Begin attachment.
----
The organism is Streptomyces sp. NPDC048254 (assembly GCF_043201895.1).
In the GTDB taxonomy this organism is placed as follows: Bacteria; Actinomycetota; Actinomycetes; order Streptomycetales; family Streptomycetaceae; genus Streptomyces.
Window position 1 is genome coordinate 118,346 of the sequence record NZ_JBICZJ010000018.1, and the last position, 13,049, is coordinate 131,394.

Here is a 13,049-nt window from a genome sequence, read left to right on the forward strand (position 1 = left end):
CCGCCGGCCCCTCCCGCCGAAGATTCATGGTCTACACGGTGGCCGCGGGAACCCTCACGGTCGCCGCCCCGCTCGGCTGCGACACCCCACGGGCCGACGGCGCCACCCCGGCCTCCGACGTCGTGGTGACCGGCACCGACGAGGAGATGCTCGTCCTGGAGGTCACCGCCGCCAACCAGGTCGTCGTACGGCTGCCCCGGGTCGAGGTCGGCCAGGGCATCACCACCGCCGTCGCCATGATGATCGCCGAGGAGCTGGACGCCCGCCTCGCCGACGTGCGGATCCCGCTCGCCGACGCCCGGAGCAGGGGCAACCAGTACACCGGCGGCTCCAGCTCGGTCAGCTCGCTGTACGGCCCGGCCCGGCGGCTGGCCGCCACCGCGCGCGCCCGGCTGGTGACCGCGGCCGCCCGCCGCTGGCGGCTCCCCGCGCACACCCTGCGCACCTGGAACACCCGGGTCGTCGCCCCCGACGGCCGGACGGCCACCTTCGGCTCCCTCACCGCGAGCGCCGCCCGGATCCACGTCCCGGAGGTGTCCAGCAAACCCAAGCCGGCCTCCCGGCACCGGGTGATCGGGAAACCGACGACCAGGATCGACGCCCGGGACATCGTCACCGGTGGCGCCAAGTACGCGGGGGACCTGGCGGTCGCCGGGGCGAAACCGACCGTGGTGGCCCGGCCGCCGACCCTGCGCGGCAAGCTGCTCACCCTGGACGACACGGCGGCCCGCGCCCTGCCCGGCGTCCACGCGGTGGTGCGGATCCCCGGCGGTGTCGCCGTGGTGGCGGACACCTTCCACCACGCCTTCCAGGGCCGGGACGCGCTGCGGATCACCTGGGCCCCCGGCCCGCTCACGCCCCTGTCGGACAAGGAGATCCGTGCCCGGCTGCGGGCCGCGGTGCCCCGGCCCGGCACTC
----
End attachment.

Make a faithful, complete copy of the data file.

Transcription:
The organism is Streptomyces sp. NPDC048254 (assembly GCF_043201895.1).
In the GTDB taxonomy this organism is placed as follows: Bacteria; Actinomycetota; Actinomycetes; order Streptomycetales; family Streptomycetaceae; genus Streptomyces.
Window position 1 is genome coordinate 118,346 of the sequence record NZ_JBICZJ010000018.1, and the last position, 13,049, is coordinate 131,394.

Here is a 13,049-nt window from a genome sequence, read left to right on the forward strand (position 1 = left end):
CCGCCGGCCCCTCCCGCCGAAGATTCATGGTCTACACGGTGGCCGCGGGAACCCTCACGGTCGCCGCCCCGCTCGGCTGCGACACCCCACGGGCCGACGGCGCCACCCCGGCCTCCGACGTCGTGGTGACCGGCACCGACGAGGAGATGCTCGTCCTGGAGGTCACCGCCGCCAACCAGGTCGTCGTACGGCTGCCCCGGGTCGAGGTCGGCCAGGGCATCACCACCGCCGTCGCCATGATGATCGCCGAGGAGCTGGACGCCCGCCTCGCCGACGTGCGGATCCCGCTCGCCGACGCCCGGAGCAGGGGCAACCAGTACACCGGCGGCTCCAGCTCGGTCAGCTCGCTGTACGGCCCGGCCCGGCGGCTGGCCGCCACCGCGCGCGCCCGGCTGGTGACCGCGGCCGCCCGCCGCTGGCGGCTCCCCGCGCACACCCTGCGCACCTGGAACACCCGGGTCGTCGCCCCCGACGGCCGGACGGCCACCTTCGGCTCCCTCACCGCGAGCGCCGCCCGGATCCACGTCCCGGAGGTGTCCAGCAAACCCAAGCCGGCCTCCCGGCACCGGGTGATCGGGAAACCGACGACCAGGATCGACGCCCGGGACATCGTCACCGGTGGCGCCAAGTACGCGGGGGACCTGGCGGTCGCCGGGGCGAAACCGACCGTGGTGGCCCGGCCGCCGACCCTGCGCGGCAAGCTGCTCACCCTGGACGACACGGCGGCCCGCGCCCTGCCCGGCGTCCACGCGGTGGTGCGGATCCCCGGCGGTGTCGCCGTGGTGGCGGACACCTTCCACCACGCCTTCCAGGGCCGGGACGCGCTGCGGATCACCTGGGCCCCCGGCCCGCTCACGCCCCTGTCGGACAAGGAGATCCGTGCCCGGCTGCGGGCCGCGGTGCCCCGGCCCGGCACTC